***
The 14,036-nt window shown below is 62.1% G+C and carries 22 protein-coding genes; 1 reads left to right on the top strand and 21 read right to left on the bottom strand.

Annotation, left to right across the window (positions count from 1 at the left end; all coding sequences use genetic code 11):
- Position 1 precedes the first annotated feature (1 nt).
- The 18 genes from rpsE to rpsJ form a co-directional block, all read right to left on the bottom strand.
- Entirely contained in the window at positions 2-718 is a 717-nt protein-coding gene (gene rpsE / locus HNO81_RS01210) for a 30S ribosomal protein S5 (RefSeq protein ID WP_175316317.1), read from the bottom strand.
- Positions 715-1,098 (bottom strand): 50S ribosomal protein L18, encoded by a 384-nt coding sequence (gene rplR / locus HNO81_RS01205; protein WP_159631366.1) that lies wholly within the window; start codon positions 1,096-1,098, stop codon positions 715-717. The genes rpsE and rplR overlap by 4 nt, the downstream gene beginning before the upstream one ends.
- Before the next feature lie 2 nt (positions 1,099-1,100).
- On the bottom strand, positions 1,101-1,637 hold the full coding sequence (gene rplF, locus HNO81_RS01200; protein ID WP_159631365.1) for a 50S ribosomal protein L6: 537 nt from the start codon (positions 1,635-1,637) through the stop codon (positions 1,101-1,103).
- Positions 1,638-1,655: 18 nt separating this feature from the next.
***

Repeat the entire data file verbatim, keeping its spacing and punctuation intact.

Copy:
The 14,036-nt window shown below is 62.1% G+C and carries 22 protein-coding genes; 1 reads left to right on the top strand and 21 read right to left on the bottom strand.

Annotation, left to right across the window (positions count from 1 at the left end; all coding sequences use genetic code 11):
- Position 1 precedes the first annotated feature (1 nt).
- The 18 genes from rpsE to rpsJ form a co-directional block, all read right to left on the bottom strand.
- Entirely contained in the window at positions 2-718 is a 717-nt protein-coding gene (gene rpsE / locus HNO81_RS01210) for a 30S ribosomal protein S5 (RefSeq protein ID WP_175316317.1), read from the bottom strand.
- Positions 715-1,098 (bottom strand): 50S ribosomal protein L18, encoded by a 384-nt coding sequence (gene rplR / locus HNO81_RS01205; protein WP_159631366.1) that lies wholly within the window; start codon positions 1,096-1,098, stop codon positions 715-717. The genes rpsE and rplR overlap by 4 nt, the downstream gene beginning before the upstream one ends.
- Before the next feature lie 2 nt (positions 1,099-1,100).
- On the bottom strand, positions 1,101-1,637 hold the full coding sequence (gene rplF, locus HNO81_RS01200; protein ID WP_159631365.1) for a 50S ribosomal protein L6: 537 nt from the start codon (positions 1,635-1,637) through the stop codon (positions 1,101-1,103).
- Positions 1,638-1,655: 18 nt separating this feature from the next.